Publications and Briefs

While some women in Ohio seek care with women’s health providers such as obstetrician-gynecologists, many others, especially those in resource-limited areas, receive care only from their primary care provider. This policy brief examines the barriers to care related to women’s health in Ohio identified by participants of the Weitzman Project ECHO Women’s Health continuing education series and provides policy recommendations on how to address those barriers.

There is growing concern nationally about the threat that climate change poses to maternal health through the increase in global temperatures, extreme weather events, and the emission of greenhouse gases. A collaboration between community-based doulas and Federally Qualified Health Centers can be a novel approach to mitigating the impacts of climate change on pregnant people in underserved communities.

With the rising costs of food and families having less money to spend, schools, now more than ever, are playing an important role in keeping youth fed who may be facing food insecurity. The Weitzman Institute’s new piece, “Addressing Food Insecurity in School-Based Settings: Keeping Youth Fed as Costs Rise” provides an overview of the important services and resources schools provide to students who face hunger, including on-site food pantries, school meal programs, and school-based health centers.  It also discusses recent federal action to address this issue and what steps should be taken to ensure students can continue to access food while at school.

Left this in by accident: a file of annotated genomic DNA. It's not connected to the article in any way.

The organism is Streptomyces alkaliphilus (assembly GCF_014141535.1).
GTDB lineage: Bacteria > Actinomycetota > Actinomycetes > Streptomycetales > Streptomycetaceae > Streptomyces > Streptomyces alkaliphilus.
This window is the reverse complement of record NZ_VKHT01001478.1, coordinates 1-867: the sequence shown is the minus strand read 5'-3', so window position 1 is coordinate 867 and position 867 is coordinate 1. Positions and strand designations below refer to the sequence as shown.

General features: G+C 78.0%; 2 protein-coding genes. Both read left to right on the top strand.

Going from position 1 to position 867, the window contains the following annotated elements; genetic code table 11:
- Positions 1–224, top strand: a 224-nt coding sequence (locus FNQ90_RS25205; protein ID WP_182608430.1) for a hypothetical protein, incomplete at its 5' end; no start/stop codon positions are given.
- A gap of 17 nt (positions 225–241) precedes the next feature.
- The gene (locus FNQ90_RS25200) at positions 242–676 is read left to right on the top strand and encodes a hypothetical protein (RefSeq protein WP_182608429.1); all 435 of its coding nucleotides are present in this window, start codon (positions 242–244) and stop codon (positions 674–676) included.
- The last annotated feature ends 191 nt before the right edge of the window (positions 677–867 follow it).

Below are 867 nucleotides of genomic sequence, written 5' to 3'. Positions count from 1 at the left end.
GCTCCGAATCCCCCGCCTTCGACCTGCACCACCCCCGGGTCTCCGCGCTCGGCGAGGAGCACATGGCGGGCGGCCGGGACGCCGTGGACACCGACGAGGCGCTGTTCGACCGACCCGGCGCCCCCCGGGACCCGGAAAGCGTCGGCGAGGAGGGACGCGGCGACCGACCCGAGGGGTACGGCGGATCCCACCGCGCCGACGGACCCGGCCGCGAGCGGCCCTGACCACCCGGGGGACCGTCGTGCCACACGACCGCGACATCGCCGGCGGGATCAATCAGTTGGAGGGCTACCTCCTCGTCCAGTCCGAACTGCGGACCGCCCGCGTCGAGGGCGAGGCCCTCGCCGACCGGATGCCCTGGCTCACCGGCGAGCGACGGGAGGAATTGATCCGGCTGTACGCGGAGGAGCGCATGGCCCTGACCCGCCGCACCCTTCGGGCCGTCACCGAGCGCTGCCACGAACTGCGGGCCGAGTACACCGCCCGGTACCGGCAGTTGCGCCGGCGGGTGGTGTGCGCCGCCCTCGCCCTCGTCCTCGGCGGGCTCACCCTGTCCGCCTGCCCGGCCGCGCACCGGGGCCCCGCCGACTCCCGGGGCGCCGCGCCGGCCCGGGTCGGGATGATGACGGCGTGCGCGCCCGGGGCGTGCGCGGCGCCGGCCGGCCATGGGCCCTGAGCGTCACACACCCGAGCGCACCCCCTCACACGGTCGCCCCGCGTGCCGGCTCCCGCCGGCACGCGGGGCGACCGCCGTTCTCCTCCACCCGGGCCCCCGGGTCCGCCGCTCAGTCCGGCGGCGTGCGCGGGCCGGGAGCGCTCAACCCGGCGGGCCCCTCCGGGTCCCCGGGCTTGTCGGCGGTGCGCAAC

Federally Qualified Health Centers are uniquely positioned to address environmental justice as part of their mission to promote the health and wellbeing of the most vulnerable members of society. There are several ways in which they can have a direct impact on the patients and communities they serve by supporting environmental justice efforts.

As the use of connected devices rises, an understanding of how digital health technologies can be used for equitable healthcare across diverse communities is needed. The six Federally Qualified Health Centers involved in the NIH All of Us Research Program, including Community Health Center, Inc./Weitzman Institute, surveyed more than 1,000 adult patients regarding wearable fitness trackers. Findings indicate the majority expressed interest in having fitness trackers. Barriers included cost and lack of information, revealing that broad digital health device adoption requires education, investment, and high-touch methods.

Adverse childhood experiences (ACEs) are potentially traumatic events that occur in childhood (0-17 years). They are a major public health concern with high potential to worsen as a result of the health, social, and economic repercussions of the coronavirus disease 2019 (COVID-19) pandemic. 

This policy brief looks at how the health, social, and economic impact of COVID-19 may result in an increases in ACEs, especially in our most vulnerable populations, and discusses the public health responses needed to effectively address ACEs in our communities.